Additionally or alternatively, the outsole component may include at least a first opening defined through it, and at least a portion of the bottom surface of the first midsole component may be exposed through the first opening but the bottom surface of the second midsole component is not exposed through the first opening. Similarly, the outsole component may include a second opening defined through it, and at least a portion of the bottom surface of the first midsole component may be exposed through this second opening, but the bottom surface of the second midsole component is not exposed through the second opening. As another option, rather than openings, the outsole component may include one or more window regions (e.g., at least partially transparent or translucent window regions), and the bottom surface of the first midsole component may be visible through the one or more window regions but the bottom surface of the second midsole component need not be visible through any of the window regions.

Sole structures in accordance with this aspect of the invention also may include any one or more of the midfoot-supporting regions, medial side midfoot-supporting regions, forward toe-supporting regions, and/or lateral side-supporting regions of the types described above. Additionally or alternatively, if desired, sole structures in accordance with this aspect of the invention may further include any one or more of the ring sets and/or ring features described above. Additionally or alternatively, the more specific features of this aspect of the invention may be included in sole structures in accordance with the other aspects of this invention as described above (e.g., rings surrounding various combined areas in the sole structure, extending to side walls, etc.).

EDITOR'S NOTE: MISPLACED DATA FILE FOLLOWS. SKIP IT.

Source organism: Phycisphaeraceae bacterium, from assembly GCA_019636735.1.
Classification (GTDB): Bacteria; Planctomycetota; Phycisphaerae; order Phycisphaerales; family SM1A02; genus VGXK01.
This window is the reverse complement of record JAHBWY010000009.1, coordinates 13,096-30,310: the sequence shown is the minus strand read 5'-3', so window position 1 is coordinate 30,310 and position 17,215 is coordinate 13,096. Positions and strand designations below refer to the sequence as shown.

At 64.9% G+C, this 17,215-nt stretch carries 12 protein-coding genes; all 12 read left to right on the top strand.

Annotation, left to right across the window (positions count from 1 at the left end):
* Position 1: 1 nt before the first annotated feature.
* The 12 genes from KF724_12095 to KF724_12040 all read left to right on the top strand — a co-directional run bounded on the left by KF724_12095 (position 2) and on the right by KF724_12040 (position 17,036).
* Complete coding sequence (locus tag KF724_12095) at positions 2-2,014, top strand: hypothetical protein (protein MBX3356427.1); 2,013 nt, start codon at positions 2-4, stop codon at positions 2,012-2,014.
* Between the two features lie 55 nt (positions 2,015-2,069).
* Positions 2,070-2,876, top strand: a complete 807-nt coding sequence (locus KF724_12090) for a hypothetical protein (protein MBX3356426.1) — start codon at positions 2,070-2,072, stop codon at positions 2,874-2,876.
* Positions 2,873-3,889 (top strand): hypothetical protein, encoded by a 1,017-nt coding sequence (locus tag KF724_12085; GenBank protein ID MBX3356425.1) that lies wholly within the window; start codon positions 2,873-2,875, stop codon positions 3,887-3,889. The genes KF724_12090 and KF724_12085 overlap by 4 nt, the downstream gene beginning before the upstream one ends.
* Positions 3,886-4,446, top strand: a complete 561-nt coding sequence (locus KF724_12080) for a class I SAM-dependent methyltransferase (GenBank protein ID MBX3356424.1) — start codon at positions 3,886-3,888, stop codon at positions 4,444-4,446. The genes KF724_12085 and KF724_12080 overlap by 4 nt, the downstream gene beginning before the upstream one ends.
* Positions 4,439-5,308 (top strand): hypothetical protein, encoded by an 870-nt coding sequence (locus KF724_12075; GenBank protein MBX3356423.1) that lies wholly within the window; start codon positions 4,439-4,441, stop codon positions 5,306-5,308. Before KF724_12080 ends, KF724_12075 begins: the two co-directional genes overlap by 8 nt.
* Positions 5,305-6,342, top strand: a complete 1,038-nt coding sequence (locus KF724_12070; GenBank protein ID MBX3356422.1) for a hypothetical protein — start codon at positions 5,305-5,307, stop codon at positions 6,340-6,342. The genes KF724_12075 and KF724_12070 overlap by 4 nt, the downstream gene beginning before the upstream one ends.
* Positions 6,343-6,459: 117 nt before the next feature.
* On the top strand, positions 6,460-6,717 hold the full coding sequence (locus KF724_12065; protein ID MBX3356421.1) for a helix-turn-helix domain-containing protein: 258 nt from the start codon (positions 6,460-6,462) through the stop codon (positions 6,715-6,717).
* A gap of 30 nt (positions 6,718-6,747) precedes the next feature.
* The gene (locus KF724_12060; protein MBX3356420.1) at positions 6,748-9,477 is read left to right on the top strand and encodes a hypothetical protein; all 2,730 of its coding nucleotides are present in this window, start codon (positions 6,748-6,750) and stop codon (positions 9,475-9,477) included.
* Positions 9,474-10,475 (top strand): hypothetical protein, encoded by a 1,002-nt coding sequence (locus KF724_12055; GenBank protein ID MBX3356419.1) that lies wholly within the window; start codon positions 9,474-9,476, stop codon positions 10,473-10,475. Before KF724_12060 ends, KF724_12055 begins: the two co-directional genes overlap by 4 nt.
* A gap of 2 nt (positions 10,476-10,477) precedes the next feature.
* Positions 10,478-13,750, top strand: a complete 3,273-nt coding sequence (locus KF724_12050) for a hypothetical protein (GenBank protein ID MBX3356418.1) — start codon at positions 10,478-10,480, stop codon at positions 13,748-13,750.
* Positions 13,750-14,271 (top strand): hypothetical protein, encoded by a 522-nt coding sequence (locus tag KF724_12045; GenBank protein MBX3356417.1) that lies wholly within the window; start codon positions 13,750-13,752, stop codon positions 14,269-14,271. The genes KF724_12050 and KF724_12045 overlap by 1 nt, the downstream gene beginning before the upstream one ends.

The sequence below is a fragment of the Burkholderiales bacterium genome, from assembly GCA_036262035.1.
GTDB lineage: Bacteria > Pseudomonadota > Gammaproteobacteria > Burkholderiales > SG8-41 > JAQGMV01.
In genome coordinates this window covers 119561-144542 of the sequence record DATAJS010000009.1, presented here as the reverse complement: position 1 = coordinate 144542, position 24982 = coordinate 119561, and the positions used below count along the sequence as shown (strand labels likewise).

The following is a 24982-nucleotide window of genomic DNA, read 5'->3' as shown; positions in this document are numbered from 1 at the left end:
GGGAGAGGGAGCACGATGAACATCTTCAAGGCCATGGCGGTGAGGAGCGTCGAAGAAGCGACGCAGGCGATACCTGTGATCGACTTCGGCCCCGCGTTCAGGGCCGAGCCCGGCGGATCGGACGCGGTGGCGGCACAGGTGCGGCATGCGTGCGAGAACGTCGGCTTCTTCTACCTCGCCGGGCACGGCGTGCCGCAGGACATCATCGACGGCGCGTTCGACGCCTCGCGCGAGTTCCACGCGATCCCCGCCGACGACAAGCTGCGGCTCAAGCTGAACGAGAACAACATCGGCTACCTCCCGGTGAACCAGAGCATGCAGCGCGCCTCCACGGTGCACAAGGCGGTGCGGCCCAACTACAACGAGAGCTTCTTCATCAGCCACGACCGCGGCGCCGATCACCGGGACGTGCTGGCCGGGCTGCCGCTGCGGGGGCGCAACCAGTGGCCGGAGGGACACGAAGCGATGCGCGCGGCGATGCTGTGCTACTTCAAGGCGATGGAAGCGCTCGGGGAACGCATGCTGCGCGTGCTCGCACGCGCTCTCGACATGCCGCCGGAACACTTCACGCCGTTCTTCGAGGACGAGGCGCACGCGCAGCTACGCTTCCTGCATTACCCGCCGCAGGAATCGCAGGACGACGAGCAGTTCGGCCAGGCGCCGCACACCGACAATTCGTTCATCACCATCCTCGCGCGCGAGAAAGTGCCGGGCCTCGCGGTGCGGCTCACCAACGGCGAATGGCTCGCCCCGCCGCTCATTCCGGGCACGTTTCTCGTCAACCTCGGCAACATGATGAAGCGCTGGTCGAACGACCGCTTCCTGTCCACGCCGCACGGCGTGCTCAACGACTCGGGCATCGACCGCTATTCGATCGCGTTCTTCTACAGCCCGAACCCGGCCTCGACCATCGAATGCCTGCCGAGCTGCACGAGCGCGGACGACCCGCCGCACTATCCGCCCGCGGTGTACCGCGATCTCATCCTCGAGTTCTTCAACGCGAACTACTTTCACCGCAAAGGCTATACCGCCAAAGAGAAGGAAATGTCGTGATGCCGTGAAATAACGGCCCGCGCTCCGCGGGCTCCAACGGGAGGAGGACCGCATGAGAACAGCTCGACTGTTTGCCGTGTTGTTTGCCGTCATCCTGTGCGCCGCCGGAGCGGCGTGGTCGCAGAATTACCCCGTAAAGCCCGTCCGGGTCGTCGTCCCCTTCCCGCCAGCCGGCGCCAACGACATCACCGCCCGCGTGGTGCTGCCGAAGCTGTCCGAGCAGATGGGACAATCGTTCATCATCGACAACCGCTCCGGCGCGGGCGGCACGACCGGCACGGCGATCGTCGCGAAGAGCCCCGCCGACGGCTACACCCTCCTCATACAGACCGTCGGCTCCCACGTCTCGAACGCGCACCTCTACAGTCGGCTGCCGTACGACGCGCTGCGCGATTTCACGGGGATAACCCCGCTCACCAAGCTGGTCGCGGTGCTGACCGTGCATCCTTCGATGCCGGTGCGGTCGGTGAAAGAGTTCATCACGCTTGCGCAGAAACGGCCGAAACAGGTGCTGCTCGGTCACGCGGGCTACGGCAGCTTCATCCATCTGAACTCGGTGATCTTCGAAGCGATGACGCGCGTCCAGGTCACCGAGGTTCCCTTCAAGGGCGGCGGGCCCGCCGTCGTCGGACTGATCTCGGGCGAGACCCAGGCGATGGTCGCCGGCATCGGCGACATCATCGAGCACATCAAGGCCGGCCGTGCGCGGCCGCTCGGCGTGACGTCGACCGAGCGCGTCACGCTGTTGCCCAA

This specification describes that various components or features of a sole structure may “surround” another feature (e.g., rings or bands may “surround” central areas (e.g., recessed central areas), other bands, other rings, etc.). The term “surround,” as used herein, does not require that the “surrounding component” have a perimeter or circumference that extends around 100% of the “surrounded component.” Rather, if desired, a “surrounding component” may have one or more breaks or interruptions in its overall structure while still providing a structure that may be seen as “surrounding” the “surrounded component.” More specifically, a component “surrounds” another component if (a) the surrounding component (e.g., the band or ring) includes actual physical structure extending around at least 80% of its perimeter and (b) the “surrounded component” lies completely within an area defined by the surrounding component, wherein the area defined by the surrounding component includes the area defined within the actual physical structure of the perimeter of the surrounding component and straight line segments that join adjacent ends of any breaks in the actual physical structure of the perimeter of the surrounding component.